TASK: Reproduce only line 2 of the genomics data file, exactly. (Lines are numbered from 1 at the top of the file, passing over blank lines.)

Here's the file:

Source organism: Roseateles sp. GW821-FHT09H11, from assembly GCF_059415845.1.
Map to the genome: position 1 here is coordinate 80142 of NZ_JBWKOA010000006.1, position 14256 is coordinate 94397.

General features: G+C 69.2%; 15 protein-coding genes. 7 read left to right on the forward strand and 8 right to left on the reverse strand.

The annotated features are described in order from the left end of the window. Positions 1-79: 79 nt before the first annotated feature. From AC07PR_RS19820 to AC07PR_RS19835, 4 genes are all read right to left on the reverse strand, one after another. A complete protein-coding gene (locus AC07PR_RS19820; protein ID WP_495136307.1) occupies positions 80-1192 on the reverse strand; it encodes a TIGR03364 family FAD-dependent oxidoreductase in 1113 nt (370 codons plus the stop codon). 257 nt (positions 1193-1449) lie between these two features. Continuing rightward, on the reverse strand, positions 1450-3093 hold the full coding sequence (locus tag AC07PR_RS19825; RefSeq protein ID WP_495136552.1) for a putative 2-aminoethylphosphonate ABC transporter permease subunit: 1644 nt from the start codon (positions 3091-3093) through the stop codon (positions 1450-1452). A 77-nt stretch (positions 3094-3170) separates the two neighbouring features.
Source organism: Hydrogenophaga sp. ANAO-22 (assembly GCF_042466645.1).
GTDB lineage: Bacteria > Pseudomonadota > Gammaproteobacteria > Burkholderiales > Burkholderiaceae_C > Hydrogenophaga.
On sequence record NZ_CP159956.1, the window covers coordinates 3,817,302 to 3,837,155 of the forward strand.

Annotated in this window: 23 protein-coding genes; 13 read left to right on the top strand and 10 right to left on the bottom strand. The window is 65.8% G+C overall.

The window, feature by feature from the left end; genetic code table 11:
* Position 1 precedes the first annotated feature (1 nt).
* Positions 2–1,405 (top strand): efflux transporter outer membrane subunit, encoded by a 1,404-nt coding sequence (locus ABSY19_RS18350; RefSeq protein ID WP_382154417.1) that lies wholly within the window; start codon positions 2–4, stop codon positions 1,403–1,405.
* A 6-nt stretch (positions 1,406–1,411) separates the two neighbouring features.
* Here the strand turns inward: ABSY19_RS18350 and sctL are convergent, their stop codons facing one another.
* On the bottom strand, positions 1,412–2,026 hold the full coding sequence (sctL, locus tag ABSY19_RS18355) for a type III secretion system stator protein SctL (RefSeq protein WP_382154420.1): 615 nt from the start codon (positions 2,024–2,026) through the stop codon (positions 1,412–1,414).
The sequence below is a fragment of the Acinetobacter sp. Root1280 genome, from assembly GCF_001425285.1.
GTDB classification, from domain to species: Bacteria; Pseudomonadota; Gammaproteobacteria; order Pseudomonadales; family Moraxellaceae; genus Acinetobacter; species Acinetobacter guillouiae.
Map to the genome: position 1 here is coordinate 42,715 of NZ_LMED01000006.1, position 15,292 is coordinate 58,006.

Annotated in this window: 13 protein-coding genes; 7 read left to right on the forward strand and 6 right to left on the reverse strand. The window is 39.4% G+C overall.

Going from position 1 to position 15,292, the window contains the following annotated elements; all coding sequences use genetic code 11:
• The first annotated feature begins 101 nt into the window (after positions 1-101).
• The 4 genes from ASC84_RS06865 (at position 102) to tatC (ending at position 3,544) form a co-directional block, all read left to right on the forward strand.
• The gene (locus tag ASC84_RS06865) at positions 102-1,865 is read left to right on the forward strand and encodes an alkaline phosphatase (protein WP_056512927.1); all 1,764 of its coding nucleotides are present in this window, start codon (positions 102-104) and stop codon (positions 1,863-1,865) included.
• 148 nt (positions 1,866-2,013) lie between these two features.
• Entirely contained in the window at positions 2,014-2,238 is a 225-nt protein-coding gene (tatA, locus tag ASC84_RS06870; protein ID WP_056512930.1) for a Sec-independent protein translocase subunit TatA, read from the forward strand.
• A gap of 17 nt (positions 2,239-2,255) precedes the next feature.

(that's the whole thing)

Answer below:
Map to the genome: position 1 here is coordinate 80142 of NZ_JBWKOA010000006.1, position 14256 is coordinate 94397.